I wrote last year about the classroom jobs that I implemented in my elementary general music classes (you can read more details on what jobs I used, how I implement them with hundreds of students to teach between kindergarten and 6th grade, and why I use them, here in my last post). Today I want to introduce you to the new job I added this year: Peace Keepers. So far the students and I are enjoying the change, and I think other classrooms would benefit from having this job in their classes as well.
First of all, let me review very quickly what my jobs were and how I implement them in my classroom. When I started using classroom jobs last school year, I had 6 jobs: Clean Up, Line Leader, Supplies (passing things out), Teacher Helper, Compliment, and Attendance. I assigned each of the jobs to a group of students rather than individuals, using the color "teams" I already have set up in my classroom based on their seat (read about that in this post). This way I don't have to keep track of hundreds of students, but everyone can still have a turn on each job- I rotate the jobs every few weeks so each team ends up having one turn on each job by the end of the year. The jobs are general enough either for the whole team to do the job together (cleaning up and passing out supplies) or to take turns (line leader, teacher helper).
Out of all the jobs I used last year, my favorite by far was the job of Compliment. At the end of class, one student from the assigned team is responsible for complimenting someone not on their team on anything they want- their work in music class, their value as a friend, or even their new shoes. This has been a great practice for students and, although they were hesitant and awkward at first, they love it just as much as I do now!
I decided that this year I wanted to add more responsibility for caring for each other- more opportunities for the students to practice social skills and take part in building a positive learning community- into the classroom jobs. After thinking about it over the summer, the result was my decision to add the job of Peace Keepers. Although it was actually going OK, I got rid of the Attendance job to make room for the new one- now I just let whichever student knows where missing students are tell me, just like I did for the first decade of my teaching!
I explained the job of Peace Keeper to my students as a way for them to assist in helping students who are upset. In particular, I wanted them to be the "first line of defence" when one or two students get upset with no obvious cause. I made it very clear that they were NOT going to be mediating every misbehavior and argument (we simply don't have that kind of time), or becoming everyone's confidant. However, if a student asked to sit out of class, or was visibly upset, and I couldn't immediately talk to them to find out what was wrong, I wanted the students to be able to go and ask them if they are OK and see if there is anything that they can do for them.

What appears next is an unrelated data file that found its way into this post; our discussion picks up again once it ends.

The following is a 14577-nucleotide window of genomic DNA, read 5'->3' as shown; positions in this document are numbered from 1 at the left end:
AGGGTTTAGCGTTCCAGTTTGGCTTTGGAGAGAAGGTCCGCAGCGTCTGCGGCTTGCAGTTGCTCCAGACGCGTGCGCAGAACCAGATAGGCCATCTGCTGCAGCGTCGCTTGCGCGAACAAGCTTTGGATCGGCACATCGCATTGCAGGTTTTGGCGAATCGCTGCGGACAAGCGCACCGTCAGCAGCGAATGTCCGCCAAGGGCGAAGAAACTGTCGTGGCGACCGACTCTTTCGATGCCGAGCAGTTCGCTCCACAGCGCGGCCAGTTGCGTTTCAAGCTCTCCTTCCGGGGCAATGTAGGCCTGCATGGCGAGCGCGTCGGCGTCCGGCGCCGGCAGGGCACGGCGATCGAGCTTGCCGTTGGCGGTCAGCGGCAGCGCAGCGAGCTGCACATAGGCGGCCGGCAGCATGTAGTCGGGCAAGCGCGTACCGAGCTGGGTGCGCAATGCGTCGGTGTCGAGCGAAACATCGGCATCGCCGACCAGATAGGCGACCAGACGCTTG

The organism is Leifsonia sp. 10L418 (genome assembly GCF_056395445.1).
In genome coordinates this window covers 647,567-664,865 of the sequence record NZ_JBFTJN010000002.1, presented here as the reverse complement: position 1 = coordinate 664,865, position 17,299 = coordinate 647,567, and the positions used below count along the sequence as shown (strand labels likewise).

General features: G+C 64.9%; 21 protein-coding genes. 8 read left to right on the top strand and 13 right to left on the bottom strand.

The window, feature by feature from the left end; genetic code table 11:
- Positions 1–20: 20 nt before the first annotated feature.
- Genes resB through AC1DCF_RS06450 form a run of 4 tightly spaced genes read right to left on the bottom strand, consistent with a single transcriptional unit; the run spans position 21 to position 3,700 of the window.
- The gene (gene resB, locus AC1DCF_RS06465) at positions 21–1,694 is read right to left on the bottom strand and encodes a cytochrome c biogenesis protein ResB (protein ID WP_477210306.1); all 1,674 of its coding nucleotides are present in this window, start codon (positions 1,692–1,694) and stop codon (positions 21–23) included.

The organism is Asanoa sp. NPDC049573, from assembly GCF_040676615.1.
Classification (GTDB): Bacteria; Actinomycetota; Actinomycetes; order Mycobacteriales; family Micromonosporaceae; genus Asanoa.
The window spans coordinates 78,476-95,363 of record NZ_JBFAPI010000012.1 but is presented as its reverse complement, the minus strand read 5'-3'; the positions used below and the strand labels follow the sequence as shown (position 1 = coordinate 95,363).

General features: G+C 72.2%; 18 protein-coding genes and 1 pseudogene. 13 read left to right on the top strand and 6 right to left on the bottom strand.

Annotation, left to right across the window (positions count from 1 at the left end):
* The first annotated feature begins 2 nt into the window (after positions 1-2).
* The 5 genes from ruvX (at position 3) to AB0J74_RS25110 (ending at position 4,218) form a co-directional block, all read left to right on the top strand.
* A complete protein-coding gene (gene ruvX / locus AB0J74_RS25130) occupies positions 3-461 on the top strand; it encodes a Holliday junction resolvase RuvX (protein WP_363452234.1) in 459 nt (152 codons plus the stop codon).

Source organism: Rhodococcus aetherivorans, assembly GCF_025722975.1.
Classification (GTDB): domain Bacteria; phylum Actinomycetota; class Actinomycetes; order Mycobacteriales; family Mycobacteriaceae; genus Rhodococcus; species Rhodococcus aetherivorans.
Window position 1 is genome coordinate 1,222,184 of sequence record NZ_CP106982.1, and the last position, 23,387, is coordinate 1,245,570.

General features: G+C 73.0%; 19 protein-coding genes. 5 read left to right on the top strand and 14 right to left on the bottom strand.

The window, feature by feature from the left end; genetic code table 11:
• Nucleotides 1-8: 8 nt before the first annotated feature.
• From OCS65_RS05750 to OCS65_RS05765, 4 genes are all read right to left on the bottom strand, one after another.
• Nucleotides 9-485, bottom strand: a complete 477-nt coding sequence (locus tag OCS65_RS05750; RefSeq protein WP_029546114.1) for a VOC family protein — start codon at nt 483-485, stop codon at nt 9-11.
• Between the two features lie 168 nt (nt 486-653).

So far this has worked out very well. Only a few classes have actually made use of the job- the rest haven't really needed it (which is a good thing)- but the ones that have, used it well. I still need to do a better job reminding myself to utilize those students to go and check in on students when I'm in the middle of a class activity, but when we have used the job it has been very helpful for the student who is upset, for me, and for the ones doing the helping.
I'm happy to have another way for me to encourage students to contribute to a positive learning community and develop these important social skills. It can be hard, when we get such little time with our students, to find ways to spend time on the real work of relationship-building, but these classroom jobs have been an easy way to do that without taking away from class time! If you want to read more about my thoughts on, and strategies for, behavior management, go check out this post on the topic.
Have you used classroom jobs in your music room? How did you do it? What do you do to encourage students to invest in a positive learning community? Leave your thoughts below!
If you are considering implementing classroom jobs in your music room, make sure to check out my original post on the topic here: